NASA Design Supersonic Passenger Plane with no Supersonic Bang

The back of the supersonic passenger planes was closer to reality with the announcement that NASA will fund the project demonstration aircraft of low noise.And when it comes to low noise of supersonic aircraft the main reference is the sonic boom, the almost explosive noise associated with shock waves created when a plane breaks the sound barrier.

The Concorde could only get through the sound barrier when it was flying over the sea, due to the risk of breaking Windows and causing other serious accidents. But this is a important limiter and can make a difference in the economic viability of the aircraft.

X-Planes Series are build to advance space travel.

The design of supersonic aircraft will be the first in a program called new horizons aviation, in which NASA intends to build several “X-planes”, or planes of the future.

NASA will fund the project aircraft low noise
Artistic concept of the prototype tests of the X-Plane with QueSST technology, that will eliminate the sonic boom caused by breaking the sound barrier. Lockheed Martin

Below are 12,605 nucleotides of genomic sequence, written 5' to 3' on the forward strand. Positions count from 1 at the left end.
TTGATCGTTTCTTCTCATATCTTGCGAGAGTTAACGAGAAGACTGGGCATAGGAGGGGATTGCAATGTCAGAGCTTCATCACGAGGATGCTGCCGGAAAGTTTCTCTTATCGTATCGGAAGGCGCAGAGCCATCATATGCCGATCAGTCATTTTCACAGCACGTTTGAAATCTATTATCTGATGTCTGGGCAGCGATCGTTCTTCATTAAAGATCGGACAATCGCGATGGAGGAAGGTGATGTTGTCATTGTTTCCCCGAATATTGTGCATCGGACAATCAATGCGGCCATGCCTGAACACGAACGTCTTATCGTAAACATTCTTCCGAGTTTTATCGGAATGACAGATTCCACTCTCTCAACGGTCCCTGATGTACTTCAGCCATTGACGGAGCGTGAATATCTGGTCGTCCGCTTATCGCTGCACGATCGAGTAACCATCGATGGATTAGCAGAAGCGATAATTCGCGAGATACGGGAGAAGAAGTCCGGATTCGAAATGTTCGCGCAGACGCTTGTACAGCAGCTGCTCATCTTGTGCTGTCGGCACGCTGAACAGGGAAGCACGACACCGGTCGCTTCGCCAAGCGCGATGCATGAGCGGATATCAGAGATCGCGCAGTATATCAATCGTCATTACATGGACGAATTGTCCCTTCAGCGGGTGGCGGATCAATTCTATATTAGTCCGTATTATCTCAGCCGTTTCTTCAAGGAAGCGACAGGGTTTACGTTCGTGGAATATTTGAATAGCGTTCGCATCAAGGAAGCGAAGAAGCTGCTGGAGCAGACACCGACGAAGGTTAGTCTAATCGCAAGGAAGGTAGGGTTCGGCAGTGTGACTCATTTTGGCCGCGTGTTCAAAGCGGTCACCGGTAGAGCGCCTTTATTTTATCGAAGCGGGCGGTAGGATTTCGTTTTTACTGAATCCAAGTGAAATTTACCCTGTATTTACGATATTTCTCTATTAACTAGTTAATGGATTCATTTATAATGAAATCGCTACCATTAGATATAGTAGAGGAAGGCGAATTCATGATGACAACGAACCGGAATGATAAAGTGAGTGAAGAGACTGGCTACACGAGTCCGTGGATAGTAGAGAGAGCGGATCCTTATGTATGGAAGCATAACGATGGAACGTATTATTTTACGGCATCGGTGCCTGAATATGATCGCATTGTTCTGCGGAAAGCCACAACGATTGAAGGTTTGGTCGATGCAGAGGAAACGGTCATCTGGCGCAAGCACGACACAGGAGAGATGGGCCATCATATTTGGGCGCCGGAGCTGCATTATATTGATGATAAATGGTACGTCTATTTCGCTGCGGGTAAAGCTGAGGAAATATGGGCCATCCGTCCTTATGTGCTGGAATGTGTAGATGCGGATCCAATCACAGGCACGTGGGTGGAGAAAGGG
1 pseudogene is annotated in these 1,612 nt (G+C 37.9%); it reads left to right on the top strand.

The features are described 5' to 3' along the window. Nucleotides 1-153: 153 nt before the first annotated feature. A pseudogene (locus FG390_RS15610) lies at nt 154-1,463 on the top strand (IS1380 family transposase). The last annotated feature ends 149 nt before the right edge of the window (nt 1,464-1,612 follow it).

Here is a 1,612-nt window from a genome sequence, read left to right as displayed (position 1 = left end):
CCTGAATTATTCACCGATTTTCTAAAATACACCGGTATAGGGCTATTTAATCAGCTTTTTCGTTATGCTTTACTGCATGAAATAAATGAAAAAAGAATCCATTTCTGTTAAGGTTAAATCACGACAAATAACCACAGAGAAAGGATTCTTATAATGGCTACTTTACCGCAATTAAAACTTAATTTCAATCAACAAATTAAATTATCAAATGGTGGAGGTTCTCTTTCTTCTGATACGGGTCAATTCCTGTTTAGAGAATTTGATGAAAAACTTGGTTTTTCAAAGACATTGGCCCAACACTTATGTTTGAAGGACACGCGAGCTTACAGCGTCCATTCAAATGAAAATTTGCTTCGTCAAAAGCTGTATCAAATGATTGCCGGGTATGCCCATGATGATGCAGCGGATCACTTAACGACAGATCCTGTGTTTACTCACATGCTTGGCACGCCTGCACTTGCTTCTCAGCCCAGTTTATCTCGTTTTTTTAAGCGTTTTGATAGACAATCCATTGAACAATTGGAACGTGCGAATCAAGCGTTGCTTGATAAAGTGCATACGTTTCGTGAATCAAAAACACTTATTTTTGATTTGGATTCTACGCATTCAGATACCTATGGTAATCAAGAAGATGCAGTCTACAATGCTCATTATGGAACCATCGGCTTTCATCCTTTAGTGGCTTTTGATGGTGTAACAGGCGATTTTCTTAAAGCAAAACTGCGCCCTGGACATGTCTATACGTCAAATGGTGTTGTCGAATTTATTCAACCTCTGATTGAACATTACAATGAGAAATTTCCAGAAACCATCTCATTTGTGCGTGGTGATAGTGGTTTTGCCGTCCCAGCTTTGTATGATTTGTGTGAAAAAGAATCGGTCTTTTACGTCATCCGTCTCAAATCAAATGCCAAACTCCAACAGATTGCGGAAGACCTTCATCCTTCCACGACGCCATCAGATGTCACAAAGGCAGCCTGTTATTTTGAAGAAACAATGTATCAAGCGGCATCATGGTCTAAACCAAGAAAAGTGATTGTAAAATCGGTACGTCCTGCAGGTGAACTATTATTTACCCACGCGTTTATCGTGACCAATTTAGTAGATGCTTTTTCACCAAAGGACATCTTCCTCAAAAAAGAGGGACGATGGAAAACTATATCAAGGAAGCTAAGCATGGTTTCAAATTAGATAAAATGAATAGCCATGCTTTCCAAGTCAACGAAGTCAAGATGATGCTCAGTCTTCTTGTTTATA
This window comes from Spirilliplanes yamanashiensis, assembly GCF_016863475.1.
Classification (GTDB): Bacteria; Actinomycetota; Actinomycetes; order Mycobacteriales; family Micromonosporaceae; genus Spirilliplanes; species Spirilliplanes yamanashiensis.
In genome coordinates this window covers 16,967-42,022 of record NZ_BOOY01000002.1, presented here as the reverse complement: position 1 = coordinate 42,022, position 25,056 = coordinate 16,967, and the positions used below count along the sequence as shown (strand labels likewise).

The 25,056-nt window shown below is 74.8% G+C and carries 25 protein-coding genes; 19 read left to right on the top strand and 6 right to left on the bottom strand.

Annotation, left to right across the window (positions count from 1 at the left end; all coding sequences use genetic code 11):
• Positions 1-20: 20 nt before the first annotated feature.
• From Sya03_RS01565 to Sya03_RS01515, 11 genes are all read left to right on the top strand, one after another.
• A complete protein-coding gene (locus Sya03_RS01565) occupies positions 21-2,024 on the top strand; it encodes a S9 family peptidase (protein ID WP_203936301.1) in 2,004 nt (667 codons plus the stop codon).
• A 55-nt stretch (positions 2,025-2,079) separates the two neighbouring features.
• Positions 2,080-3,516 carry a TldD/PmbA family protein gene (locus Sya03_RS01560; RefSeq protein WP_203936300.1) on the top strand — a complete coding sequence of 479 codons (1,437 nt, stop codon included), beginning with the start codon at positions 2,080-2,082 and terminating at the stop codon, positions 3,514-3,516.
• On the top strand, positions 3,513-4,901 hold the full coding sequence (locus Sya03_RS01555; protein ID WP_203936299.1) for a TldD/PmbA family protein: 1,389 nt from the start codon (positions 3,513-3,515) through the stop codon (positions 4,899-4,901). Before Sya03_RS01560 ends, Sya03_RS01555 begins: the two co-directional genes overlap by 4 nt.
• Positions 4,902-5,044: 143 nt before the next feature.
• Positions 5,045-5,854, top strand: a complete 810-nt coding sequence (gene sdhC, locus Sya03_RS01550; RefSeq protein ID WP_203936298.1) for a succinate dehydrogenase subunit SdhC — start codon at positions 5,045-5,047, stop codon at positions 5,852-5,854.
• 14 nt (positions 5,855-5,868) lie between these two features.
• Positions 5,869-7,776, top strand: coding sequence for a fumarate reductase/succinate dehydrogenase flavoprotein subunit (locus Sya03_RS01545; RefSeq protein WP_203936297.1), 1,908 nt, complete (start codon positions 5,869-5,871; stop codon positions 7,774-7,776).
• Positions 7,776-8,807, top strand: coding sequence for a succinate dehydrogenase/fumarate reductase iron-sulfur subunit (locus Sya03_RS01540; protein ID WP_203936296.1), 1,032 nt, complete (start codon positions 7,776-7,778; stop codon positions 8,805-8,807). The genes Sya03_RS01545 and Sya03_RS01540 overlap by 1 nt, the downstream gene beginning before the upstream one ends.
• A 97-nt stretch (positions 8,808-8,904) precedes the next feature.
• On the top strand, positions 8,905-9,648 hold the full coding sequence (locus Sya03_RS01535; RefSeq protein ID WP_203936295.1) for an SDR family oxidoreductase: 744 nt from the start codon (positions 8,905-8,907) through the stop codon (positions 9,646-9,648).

NASA presents proposals for 2025 model aircraft

For this first project was selected a team led by Lockheed Martin Aeronautics, which should prepare the preliminary design of the QueSST technology (Quiet Supersonic Technology, or silent supersonic technology).

The project will describe a supersonic test piloted plane that is capable of creating what the Agency calls “supersonic pulse” reference to the sound of a heartbeat, replacing the Sonic burst of high destructive potential.

Supersonic passenger plane

“The development, construction and test flight of an X-plane supersonic quiet will be the next logical step on our way to let the industry decide to open the supersonic travel for the public,” said Jaiwon Shin, project administrator.

Lockheed Martin will take 17 months to complete the design of the aircraft with QueSST technology, including the design itself of the plane, the flight requirements and all specifications, including validations in the wind tunnel, so that the program can walk to a prototype stage.

Expected test model will fly around 2020.